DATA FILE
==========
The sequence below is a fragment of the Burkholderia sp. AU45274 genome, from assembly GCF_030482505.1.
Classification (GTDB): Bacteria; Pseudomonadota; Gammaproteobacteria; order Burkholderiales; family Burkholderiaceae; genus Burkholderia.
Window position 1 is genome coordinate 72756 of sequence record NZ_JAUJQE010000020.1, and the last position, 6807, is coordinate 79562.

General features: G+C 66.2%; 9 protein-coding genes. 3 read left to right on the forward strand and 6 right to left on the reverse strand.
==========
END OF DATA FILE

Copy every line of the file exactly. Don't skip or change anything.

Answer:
The sequence below is a fragment of the Burkholderia sp. AU45274 genome, from assembly GCF_030482505.1.
Classification (GTDB): Bacteria; Pseudomonadota; Gammaproteobacteria; order Burkholderiales; family Burkholderiaceae; genus Burkholderia.
Window position 1 is genome coordinate 72756 of sequence record NZ_JAUJQE010000020.1, and the last position, 6807, is coordinate 79562.

General features: G+C 66.2%; 9 protein-coding genes. 3 read left to right on the forward strand and 6 right to left on the reverse strand.